*I was provided with a complementary issue of Spanish Dot in order to provide this review.
Last week, I wrote all about how much I love foreign language magazines as a way of supporting your homeschooled students' language learning. If you want to ensure that your children have high-quality, consistent exposure to the language that your family studying, there’s simply nothing easier than subscribing to a magazine. There’s little research involved, and you don’t even have to leave the house to get your hands on it!
For that reason, I am always glad to see when a new foreign language magazine comes on the market. In my opinion, the more options for parents, the better! And today, I am happy to introduce one of the newest magazines available for kids in the United States: Spanish Dot.
Preschoolers and younger elementary students will love the colorful artwork and simple text of Spanish Dot. So far, there are only two—they’re only recently launched—and each is focused on a particular theme. The first issue centers on shapes and the second on colors; together, they are a great tool to help your child practice new vocabulary and start describing the world around him!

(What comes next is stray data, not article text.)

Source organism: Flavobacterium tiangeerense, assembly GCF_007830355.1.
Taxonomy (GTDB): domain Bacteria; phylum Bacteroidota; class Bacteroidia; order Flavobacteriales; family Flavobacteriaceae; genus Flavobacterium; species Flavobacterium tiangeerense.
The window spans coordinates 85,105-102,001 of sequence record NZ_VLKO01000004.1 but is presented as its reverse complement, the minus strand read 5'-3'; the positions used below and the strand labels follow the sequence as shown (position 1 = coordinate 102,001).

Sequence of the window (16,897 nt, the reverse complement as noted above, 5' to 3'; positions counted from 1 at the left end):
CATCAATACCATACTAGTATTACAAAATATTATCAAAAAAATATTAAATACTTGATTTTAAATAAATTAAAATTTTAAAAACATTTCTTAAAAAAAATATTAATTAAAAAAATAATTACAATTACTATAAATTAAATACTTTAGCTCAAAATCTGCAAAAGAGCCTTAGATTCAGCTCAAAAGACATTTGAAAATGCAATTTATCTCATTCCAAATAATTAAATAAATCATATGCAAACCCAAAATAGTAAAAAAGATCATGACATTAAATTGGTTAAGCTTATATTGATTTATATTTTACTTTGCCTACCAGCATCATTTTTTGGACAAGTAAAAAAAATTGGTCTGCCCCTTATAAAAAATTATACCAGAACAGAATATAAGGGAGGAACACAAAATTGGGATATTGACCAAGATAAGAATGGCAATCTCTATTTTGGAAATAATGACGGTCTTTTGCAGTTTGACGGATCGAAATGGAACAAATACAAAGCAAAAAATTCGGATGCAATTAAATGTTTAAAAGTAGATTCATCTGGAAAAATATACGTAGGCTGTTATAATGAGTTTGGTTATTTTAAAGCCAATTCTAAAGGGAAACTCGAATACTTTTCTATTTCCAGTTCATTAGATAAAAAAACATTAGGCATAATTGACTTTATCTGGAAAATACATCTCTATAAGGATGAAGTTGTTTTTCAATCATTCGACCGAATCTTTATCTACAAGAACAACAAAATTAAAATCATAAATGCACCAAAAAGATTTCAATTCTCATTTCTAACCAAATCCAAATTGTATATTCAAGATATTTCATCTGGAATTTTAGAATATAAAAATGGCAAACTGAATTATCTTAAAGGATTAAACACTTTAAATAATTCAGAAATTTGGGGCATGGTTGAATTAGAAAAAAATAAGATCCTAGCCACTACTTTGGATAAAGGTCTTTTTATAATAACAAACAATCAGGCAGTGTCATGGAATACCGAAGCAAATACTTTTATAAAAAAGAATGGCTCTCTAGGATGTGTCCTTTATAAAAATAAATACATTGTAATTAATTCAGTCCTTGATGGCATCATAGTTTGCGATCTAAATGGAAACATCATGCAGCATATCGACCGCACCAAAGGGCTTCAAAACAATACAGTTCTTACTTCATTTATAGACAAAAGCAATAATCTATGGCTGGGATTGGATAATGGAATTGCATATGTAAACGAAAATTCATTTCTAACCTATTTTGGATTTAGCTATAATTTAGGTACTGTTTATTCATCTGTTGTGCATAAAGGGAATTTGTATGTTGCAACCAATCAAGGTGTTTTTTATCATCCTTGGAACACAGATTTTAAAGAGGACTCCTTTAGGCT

Spanish Dot is printed on recycled paper with vegetable ink, and those small details make a big visual impact. The colors are vibrant and attractive—perfect for younger readers—and the paper is thick enough to make the magazine extra durable. If you’ve been around my kids for more than five minutes, you’ll understand why that’s a big plus in my book. Unlike magazines printed on glossy paper, this one is sturdy enough to travel with you with the doctor’s office, soccer practice, or the grocery store, and it won’t get destroyed in your diaper bag.
Xavi and I enjoyed our complementary issue of Spanish Dot as a bedtime read, and it definitely got the thumbs-up from him. In addition, here are a few things that I really liked about the magazine:
The articles are written very intentionally to stick with each issue’s theme, yet they use very simple, natural language, and because of that, it reads like a real magazine.
It had built-in comprehension and writing activities to helps kids practice the vocabulary that they’re learning. This is great for homeschool language learners who want to use a magazine like this for extra practice; no prep time is required of mom!
It includes many hands-on activities in its articles. In the issue that I received, there was a craft to make tissue paper kites, a recipe for rainbow salad for kids to make with their parents, a fun game of chutes and ladders, and a paper airplane project. All of these are great activities for real-life Spanish practice, and we’re looking forward to doing them ourselves!
You can find Spanish Dot online—as of the writing of this post, you can purchase the first two issues for about $4.50 each, which is a great deal considering how durable these magazines are. If you decide to purchase a copy for your homeschool Spanish learner, I hope you enjoy it!